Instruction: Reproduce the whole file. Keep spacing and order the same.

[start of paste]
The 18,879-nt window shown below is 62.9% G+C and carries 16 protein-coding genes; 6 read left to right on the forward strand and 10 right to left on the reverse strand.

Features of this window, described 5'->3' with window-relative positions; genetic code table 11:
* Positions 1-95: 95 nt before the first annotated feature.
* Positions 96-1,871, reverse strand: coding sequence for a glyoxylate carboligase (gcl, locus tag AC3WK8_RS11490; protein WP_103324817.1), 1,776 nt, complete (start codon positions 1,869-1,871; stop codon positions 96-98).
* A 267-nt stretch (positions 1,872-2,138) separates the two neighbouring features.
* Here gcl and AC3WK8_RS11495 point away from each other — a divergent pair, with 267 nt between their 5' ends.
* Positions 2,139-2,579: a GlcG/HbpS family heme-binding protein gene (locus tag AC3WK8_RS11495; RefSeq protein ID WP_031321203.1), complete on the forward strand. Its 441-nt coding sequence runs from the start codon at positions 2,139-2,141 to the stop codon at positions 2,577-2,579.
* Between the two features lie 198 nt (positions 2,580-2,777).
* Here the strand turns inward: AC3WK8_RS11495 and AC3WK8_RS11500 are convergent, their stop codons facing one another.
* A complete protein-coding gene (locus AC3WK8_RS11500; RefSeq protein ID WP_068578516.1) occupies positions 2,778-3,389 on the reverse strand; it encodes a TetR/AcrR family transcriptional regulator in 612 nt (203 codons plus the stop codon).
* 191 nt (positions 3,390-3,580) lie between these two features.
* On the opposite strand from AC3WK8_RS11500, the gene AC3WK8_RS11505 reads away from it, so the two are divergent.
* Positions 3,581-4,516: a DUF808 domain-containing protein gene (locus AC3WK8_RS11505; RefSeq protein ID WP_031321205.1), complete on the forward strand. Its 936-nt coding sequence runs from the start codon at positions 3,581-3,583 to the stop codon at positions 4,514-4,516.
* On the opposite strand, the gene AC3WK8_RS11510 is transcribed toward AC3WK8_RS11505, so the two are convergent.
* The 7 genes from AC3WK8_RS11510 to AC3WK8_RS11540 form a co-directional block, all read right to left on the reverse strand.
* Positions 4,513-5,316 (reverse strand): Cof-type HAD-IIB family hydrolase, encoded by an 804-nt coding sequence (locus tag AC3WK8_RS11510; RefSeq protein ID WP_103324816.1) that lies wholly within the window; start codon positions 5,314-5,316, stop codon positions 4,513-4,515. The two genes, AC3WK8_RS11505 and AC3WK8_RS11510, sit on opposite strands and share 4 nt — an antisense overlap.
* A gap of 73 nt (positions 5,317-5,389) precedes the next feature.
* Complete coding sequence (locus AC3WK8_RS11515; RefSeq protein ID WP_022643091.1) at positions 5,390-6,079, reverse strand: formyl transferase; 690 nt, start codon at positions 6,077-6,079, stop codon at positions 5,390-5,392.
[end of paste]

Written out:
The 18,879-nt window shown below is 62.9% G+C and carries 16 protein-coding genes; 6 read left to right on the forward strand and 10 right to left on the reverse strand.

Features of this window, described 5'->3' with window-relative positions; genetic code table 11:
* Positions 1-95: 95 nt before the first annotated feature.
* Positions 96-1,871, reverse strand: coding sequence for a glyoxylate carboligase (gcl, locus tag AC3WK8_RS11490; protein WP_103324817.1), 1,776 nt, complete (start codon positions 1,869-1,871; stop codon positions 96-98).
* A 267-nt stretch (positions 1,872-2,138) separates the two neighbouring features.
* Here gcl and AC3WK8_RS11495 point away from each other — a divergent pair, with 267 nt between their 5' ends.
* Positions 2,139-2,579: a GlcG/HbpS family heme-binding protein gene (locus tag AC3WK8_RS11495; RefSeq protein ID WP_031321203.1), complete on the forward strand. Its 441-nt coding sequence runs from the start codon at positions 2,139-2,141 to the stop codon at positions 2,577-2,579.
* Between the two features lie 198 nt (positions 2,580-2,777).
* Here the strand turns inward: AC3WK8_RS11495 and AC3WK8_RS11500 are convergent, their stop codons facing one another.
* A complete protein-coding gene (locus AC3WK8_RS11500; RefSeq protein ID WP_068578516.1) occupies positions 2,778-3,389 on the reverse strand; it encodes a TetR/AcrR family transcriptional regulator in 612 nt (203 codons plus the stop codon).
* 191 nt (positions 3,390-3,580) lie between these two features.
* On the opposite strand from AC3WK8_RS11500, the gene AC3WK8_RS11505 reads away from it, so the two are divergent.
* Positions 3,581-4,516: a DUF808 domain-containing protein gene (locus AC3WK8_RS11505; RefSeq protein ID WP_031321205.1), complete on the forward strand. Its 936-nt coding sequence runs from the start codon at positions 3,581-3,583 to the stop codon at positions 4,514-4,516.
* On the opposite strand, the gene AC3WK8_RS11510 is transcribed toward AC3WK8_RS11505, so the two are convergent.
* The 7 genes from AC3WK8_RS11510 to AC3WK8_RS11540 form a co-directional block, all read right to left on the reverse strand.
* Positions 4,513-5,316 (reverse strand): Cof-type HAD-IIB family hydrolase, encoded by an 804-nt coding sequence (locus tag AC3WK8_RS11510; RefSeq protein ID WP_103324816.1) that lies wholly within the window; start codon positions 5,314-5,316, stop codon positions 4,513-4,515. The two genes, AC3WK8_RS11505 and AC3WK8_RS11510, sit on opposite strands and share 4 nt — an antisense overlap.
* A gap of 73 nt (positions 5,317-5,389) precedes the next feature.
* Complete coding sequence (locus AC3WK8_RS11515; RefSeq protein ID WP_022643091.1) at positions 5,390-6,079, reverse strand: formyl transferase; 690 nt, start codon at positions 6,077-6,079, stop codon at positions 5,390-5,392.